James followed her with a thud. He now looked like an enthusiastic fishermen with his eyes barely visible between his large camo boonie hat and course red beard. He pulled a mosquito net down around his neck, and handed Miranda a large patchwork quilt to match his own. She tried to arrange it in a flingable way that wouldn’t make her fall face first into the slightly spongy ground.
“Alright so the plan is that we don’t have a plan.” Dave explained. “We’re just going to try and surround her then throw these quilts at her. She shouldn’t try to fly away. The guy said she was just hopping around on the ground. But if she does, we’ll rethink things then. Got it?” Miranda nodded. James lead the way towards the first sighting with long strides. Miranda forgot completely about the bird as she focused on simply keeping up. The forest was swampy in many places and as her feet sunk into muck air bubbled up from below. She scrunched her nose at the strong sulfur smell of decomposition. With every step her feet slid forward and back in the large boots rubbing newly formed blisters on her heels. Her socks had slid off down to just the edge of her toes within minutes in the huge waders. The mosquitos fiercely attacked her wrists and somehow found their way to her neck as well. Gnats crawled into her hair that now hung limply and clung to her scalp from the humidity and her sweat.
The horseflies were somehow biting through the ball cap Dave had borrowed her. She tried to swat at one, accidently tripped on a corner of the quilt dragging in mud, and almost toppled over. As she was wildly grappling to regain her balance, she saw the bird. She could only see patches of it through thick prickly ash and sumac that had grown up rapidly in a patch of sunlight amongst the gloom. It was perched low to the ground.
“Dave! James!” she tried to whisper and shout at once.
They turned around, and she pointed out the bird. Dave motioned for them to circle it. Miranda went to the right leaving the pools of stagnant water behind her. On this side, she couldn’t even see the bird because of all the undergrowth, but she crouched down to avoid most of the branches and held her hands in front of her face to avoid the rest. She pushed through with tangled plants ripping around her ankles and knees with every step. Every few steps she tugged her blanket away from the thorns on every branch. Here the sunlight beat through the bushes hot against her plastic attire. Her eyes stung from sweat dripping off her face. Then she came to the edge of the brush.
The eagle cocked its head to the side staring right at her with its bright yellow eye. It turned the other way as if to observe her from every angle. Its talons dug into the rotting wood of a large ragged stump at the center of a small clearing amongst the prickly ash. Maybe the tree that had shattered the thick leaf cover above. The bird swiveled its upper body to stare at Dave who was across from her stepping in slow motion to avoid breaking branches. She glanced around. James’ task was impossible. With his hulking frame there was no way he could get through the brush without scaring everything in the forest away.
As Dave drew closer the bird raised one wing haughtily and let out a warning squawk. Miranda watched as Dave slowly stepped over the fallen tree. He released a taught branch from his hand and it swung back shaking the bushes. The eagle first jumped up then jumped again attempting to spread both wings. Miranda didn’t think; she burst through the last layer of branches and spread her arms wide as they could go with a bunch of quilt in each hand. She lept forward and tossed the quilt as far as she could trying to get it to spread out over the bird. It hit the eagle with wings spread fully, and one of them the bird instantly collapsed and drew in under the weight. Miranda quickly gathered the edges up around it. Dave slowly put pressure on the other wing until it folded that one as well. The bird didn’t struggle under the darkness of the blanket. They folded it in in holding gently around the bird’s body.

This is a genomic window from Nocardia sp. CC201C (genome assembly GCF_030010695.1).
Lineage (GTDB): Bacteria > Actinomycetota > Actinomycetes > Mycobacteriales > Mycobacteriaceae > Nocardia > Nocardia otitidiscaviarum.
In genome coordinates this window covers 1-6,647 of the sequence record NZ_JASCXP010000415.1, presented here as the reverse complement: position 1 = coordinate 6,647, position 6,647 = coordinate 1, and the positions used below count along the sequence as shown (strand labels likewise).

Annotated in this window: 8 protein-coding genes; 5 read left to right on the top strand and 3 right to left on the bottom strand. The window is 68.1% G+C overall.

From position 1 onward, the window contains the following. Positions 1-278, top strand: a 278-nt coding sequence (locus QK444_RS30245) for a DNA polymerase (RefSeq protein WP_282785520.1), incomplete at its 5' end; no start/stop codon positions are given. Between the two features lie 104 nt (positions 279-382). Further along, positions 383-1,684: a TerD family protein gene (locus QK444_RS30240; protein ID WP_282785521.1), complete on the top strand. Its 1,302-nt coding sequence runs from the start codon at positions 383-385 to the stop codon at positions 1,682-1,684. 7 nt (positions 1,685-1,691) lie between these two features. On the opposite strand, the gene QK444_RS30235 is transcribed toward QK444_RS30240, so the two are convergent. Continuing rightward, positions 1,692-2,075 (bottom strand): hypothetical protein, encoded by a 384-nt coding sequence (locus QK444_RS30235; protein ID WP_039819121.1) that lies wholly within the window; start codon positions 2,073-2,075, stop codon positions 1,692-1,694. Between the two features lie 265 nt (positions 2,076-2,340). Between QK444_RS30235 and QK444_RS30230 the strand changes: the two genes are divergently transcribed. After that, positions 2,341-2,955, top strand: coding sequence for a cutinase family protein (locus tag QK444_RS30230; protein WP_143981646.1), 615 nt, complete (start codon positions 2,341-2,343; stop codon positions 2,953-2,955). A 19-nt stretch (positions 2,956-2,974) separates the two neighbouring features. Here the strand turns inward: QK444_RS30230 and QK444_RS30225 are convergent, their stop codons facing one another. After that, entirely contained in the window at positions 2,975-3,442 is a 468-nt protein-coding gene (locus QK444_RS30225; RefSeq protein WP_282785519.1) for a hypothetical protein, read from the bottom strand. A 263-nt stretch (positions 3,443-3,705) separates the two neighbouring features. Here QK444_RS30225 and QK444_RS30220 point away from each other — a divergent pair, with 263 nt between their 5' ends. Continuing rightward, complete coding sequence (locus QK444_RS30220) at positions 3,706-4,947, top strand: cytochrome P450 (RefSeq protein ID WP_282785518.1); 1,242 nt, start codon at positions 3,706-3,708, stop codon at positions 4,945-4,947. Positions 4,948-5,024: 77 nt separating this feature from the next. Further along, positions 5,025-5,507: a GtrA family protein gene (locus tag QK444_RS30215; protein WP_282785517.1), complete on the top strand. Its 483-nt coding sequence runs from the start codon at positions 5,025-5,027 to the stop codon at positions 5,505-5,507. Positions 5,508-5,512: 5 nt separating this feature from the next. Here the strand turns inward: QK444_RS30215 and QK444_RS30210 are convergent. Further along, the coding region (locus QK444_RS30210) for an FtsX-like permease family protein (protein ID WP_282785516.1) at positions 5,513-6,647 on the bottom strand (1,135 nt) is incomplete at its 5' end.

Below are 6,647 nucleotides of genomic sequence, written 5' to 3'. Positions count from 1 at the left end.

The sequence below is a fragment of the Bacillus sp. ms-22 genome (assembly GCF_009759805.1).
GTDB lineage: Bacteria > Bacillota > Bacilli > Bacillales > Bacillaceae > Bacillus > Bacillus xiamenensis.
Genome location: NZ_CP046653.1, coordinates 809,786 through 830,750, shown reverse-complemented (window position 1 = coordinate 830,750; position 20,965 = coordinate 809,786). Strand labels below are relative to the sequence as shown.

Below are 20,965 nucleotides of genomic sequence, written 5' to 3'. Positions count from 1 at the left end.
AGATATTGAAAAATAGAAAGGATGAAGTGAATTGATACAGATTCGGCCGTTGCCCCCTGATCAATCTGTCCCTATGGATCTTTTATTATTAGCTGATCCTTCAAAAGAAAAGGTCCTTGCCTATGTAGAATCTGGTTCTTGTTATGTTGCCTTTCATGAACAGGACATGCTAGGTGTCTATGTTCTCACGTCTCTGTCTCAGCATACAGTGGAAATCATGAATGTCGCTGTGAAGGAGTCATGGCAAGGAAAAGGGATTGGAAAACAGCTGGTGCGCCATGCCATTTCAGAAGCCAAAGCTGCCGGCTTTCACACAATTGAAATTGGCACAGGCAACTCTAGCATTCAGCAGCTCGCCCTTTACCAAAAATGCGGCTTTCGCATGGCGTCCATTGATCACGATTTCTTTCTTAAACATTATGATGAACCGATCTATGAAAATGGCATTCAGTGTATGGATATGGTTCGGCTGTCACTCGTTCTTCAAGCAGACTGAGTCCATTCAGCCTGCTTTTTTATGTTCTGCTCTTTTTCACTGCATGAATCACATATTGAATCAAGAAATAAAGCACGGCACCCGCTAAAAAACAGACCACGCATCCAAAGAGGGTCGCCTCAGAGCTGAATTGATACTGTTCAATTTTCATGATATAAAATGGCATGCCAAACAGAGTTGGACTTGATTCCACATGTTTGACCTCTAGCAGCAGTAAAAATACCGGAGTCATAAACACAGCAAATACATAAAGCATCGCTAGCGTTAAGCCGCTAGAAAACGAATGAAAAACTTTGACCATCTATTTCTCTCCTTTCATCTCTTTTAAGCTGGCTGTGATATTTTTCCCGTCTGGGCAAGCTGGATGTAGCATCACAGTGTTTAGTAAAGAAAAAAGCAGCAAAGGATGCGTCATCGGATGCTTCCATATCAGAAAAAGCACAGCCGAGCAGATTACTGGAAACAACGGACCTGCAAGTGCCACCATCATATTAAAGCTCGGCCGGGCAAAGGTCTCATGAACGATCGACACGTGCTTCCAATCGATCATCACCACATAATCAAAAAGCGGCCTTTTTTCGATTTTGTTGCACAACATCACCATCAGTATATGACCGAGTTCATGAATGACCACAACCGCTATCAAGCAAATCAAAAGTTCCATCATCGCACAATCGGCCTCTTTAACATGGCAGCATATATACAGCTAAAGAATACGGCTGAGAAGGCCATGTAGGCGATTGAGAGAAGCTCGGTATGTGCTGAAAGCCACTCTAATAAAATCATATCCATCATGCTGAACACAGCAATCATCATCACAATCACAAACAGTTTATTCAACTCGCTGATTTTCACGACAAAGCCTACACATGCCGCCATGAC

James carried the bird back, cradling it between his large forearms. Miranda carried her large firefighters’ jacket in her arms. It was to save her from scratches, but she was in awe with how docile the eagle was. Maybe it knew they weren’t trying to harm it. She couldn’t be sure. At the boat, they placed the bird into the large dog cage and slowly unfolded the blanket with the door mostly shut. Miranda reached one hand in just to touch its silky, smooth feathers just once before it was fully free and scrambled upright. It sat silently for a moment content to be cool after the stuffy blanket, then began straightening all of its ruffled feathers. The cool breeze off the lake felt like heaven to Miranda as she stripped down to one layer of clothing. It soothed the red bug bites that were now scattered over all her exposed skin and lifted her heavy hair away from her neck.
As they boated back to Beaver Island to catch the last ferry of the afternoon, Miranda thought of Blake and how excited she was to tell him about the day. It wasn’t until a morning a few weeks later however, as she walked along the beach talking to him on her cell phone about finally feeling at home that she remembered. A lone eagle flew in from the east seemingly straight from the sunrise above Charlevoix. She wondered out loud if that was the eagle coming home. Blake just told her that eagle just belonged on the island almost as much as she did.